Making movies is hard. No matter the scale of the production – whether it’s a shoestring budget horror film shot in your back yard, or a multi-million-dollar summer blockbuster – most directors will tell you that making a film is one of the hardest things you could ever do. Between the high-stakes environment of movie studio boardrooms, the long and grueling hours on set, and harsh notes from test audiences, many filmmakers buckle under the pressure and leave the industry forever. It takes a strong and multifaceted person to navigate the world of film production. Let’s look at some of the traits the world’s best film directors have in common, and see if you have what it takes.
Every film and filmmaker are different. You’d be hard-pressed to find many similarities between the work of Steven Spielberg, and that of David Lynch. But what many major filmmakers have in common is a strong sense of organization. A film set has many different moving parts and can be difficult to control, but directors are skilled in the art of compartmentalizing information and staying cool under pressure. Directors create extensive notes and storyboards during pre-production to keep themselves on track and use this information on set to streamline the filming process. Think about it: directors influence every single part of a film’s production: costumes, props, actors, camera angles, editing techniques, music choices… it’s a lot to keep in your head, so organization is an invaluable skill to have.
Some directors are so precise that they develop a reputation for being controlling. Artists like Stanley Kubrick and Tim Burton are somewhat infamous for their exacting nature on set. And while there is something to be said for being open to others’ ideas and improvisations, many would agree that these director’s authoritative styles have cemented their places in film history.
In many ways, film directors are constantly fighting to get what they want. They discuss with actors to get the performance they want. They plead with studio heads to receive the funding they need. They argue with the MPAA to make sure their film receives the coveted PG-13 rating. Making a film is like fighting a war: there is opposition to every decision a director makes!
That’s why the art of persuasion is a useful tool in any director’s tool belt. A great director can broker deals, find compromises, and flat-out convince others to do his bidding. This is why many directors are stereotypically portrayed as extroverted, loud-mouthed, and fast-talking (think Martin Scorsese). Quiet personalities like Wes Anderson can still find success in the industry, but make no mistake: directors must fight, charm, and cajole to make a great film!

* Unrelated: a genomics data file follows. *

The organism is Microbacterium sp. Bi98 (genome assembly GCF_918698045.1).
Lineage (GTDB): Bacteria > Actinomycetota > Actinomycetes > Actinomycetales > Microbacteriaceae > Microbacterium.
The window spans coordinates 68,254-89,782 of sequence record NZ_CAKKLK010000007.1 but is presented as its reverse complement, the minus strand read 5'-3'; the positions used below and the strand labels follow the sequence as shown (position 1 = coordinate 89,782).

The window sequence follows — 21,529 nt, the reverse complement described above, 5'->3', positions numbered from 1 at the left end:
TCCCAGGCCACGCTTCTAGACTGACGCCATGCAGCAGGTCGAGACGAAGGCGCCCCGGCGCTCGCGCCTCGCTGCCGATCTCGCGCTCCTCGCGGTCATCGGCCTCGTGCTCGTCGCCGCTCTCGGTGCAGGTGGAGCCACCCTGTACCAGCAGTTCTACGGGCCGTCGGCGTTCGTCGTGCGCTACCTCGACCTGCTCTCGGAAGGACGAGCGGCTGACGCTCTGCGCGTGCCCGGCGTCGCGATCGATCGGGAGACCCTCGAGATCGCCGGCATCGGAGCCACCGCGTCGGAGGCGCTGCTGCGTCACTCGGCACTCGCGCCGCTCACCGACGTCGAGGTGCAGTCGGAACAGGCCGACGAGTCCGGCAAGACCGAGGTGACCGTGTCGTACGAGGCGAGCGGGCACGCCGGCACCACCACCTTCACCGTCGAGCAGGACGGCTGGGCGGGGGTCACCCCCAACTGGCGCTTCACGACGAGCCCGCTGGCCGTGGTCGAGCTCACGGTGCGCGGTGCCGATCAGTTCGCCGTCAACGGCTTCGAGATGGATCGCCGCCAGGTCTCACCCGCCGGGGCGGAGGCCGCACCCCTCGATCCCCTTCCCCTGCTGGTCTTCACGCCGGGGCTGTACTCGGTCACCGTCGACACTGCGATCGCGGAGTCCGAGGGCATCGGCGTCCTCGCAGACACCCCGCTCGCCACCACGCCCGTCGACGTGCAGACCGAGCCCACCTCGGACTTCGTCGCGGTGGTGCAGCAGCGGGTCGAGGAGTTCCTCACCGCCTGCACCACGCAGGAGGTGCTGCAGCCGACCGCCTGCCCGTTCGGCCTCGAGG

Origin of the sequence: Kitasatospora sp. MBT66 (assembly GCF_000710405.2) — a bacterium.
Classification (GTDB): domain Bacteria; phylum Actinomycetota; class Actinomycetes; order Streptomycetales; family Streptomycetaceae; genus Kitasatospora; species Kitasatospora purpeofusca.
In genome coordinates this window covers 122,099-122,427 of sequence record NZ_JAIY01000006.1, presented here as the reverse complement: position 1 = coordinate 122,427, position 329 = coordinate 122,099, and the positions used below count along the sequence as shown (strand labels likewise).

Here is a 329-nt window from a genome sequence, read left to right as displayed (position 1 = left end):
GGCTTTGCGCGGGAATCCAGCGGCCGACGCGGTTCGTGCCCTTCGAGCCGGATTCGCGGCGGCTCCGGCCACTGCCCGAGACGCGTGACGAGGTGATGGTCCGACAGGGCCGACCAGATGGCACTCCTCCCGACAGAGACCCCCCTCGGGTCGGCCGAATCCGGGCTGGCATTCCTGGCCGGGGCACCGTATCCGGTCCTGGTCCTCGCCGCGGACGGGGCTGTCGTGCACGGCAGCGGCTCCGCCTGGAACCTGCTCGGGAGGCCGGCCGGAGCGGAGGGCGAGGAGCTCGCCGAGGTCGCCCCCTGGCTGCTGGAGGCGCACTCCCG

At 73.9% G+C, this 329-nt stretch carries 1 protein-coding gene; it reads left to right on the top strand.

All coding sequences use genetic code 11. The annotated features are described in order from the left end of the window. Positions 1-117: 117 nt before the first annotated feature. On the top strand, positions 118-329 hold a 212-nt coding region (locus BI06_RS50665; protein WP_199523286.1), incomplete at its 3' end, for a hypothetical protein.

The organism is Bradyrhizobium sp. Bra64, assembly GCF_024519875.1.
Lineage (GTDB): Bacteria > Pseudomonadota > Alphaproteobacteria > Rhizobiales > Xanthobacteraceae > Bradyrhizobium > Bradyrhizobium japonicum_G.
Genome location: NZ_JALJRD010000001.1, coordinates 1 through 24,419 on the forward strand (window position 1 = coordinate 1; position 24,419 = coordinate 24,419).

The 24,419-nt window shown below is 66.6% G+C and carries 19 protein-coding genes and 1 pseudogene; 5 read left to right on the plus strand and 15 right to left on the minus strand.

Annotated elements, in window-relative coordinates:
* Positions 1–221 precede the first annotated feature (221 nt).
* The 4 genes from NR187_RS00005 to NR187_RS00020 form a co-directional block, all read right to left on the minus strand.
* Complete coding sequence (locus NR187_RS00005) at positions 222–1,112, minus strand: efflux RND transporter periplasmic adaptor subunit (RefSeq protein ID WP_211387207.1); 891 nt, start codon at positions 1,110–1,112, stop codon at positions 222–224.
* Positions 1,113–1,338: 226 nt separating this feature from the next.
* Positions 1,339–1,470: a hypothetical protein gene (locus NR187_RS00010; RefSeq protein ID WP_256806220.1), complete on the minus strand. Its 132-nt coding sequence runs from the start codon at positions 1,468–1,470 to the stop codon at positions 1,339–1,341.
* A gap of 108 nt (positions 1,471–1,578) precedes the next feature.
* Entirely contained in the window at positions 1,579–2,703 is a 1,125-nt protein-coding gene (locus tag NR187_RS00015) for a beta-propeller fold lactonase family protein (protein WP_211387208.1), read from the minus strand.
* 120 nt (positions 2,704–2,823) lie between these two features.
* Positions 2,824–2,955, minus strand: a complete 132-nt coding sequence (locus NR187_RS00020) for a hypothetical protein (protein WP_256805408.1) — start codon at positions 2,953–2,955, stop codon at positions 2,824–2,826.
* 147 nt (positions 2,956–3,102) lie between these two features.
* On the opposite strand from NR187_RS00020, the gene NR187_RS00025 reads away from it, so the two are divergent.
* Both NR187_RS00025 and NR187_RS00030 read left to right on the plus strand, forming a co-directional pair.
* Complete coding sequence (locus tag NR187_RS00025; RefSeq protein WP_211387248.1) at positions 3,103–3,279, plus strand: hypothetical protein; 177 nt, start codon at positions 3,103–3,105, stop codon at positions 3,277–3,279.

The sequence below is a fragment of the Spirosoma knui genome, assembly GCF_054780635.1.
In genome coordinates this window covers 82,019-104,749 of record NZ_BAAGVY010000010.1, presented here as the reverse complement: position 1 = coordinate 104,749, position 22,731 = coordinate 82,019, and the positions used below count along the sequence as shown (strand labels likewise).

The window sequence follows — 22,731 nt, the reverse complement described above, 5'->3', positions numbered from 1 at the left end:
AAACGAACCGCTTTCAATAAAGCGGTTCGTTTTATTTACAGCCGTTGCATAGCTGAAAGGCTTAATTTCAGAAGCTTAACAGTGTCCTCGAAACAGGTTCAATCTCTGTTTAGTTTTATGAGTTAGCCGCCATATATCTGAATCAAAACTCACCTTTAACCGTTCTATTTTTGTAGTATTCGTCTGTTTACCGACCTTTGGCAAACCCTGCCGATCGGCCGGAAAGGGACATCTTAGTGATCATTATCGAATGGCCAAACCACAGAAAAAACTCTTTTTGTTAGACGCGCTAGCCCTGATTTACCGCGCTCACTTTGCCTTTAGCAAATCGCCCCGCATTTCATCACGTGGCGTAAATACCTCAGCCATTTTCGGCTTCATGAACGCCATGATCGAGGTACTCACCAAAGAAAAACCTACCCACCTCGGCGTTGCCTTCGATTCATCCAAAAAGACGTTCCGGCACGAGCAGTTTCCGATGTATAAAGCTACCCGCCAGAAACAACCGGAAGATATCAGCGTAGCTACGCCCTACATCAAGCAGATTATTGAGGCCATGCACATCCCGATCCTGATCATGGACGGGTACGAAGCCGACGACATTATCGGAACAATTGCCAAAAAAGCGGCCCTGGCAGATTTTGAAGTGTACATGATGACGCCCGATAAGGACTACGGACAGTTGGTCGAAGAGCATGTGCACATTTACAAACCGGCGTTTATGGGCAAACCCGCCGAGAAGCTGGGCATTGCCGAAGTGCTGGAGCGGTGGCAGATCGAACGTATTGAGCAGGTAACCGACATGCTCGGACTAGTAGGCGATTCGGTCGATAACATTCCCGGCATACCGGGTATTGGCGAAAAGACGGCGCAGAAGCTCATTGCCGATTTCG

Often, when we think of filmmaking, we don’t consider the business side of the industry that operates behind the scenes. It is just as vital to be business-savvy as it is to be a creative virtuoso. This is an aspect of filmmaking that is incredibly important for budding directors to master!
The road to success is not a straight line. Every filmmaker fails before they succeed… even the best film directors faced rejection many, many times before they made their big break. Even after a director finds success, there is always the looming threat of making the next box-office bomb! But a great storyteller weathers the storm no matter how rough it may be. A great example can be found in M. Night Shyamalan, who rose to fame with The Sixth Sense before crashing down to Earth after releasing the critical and commercial failure Avatar: The Last Airbender. But today, Shyamalan has rekindled his career and continues to direct major Hollywood movies.
If you want to become a director, you must accept that there are many obstacles on the path before you. There will be doubters and naysayers, bad reviews, broken equipment, corrupted footage, wasted shoots and sleepless nights. But if you’re willing to stick with it, you might just find yourself directing a major motion picture.
Students at F.I.R.S.T. Institute learn many of the skills necessary for creating films. In just 11 months, they learn to work in teams on real films sets to create short films, music videos, and commercials. If you’re interested in learning more about Digital Filmmaking & Video Production at F.I.R.S.T. Institute, click here!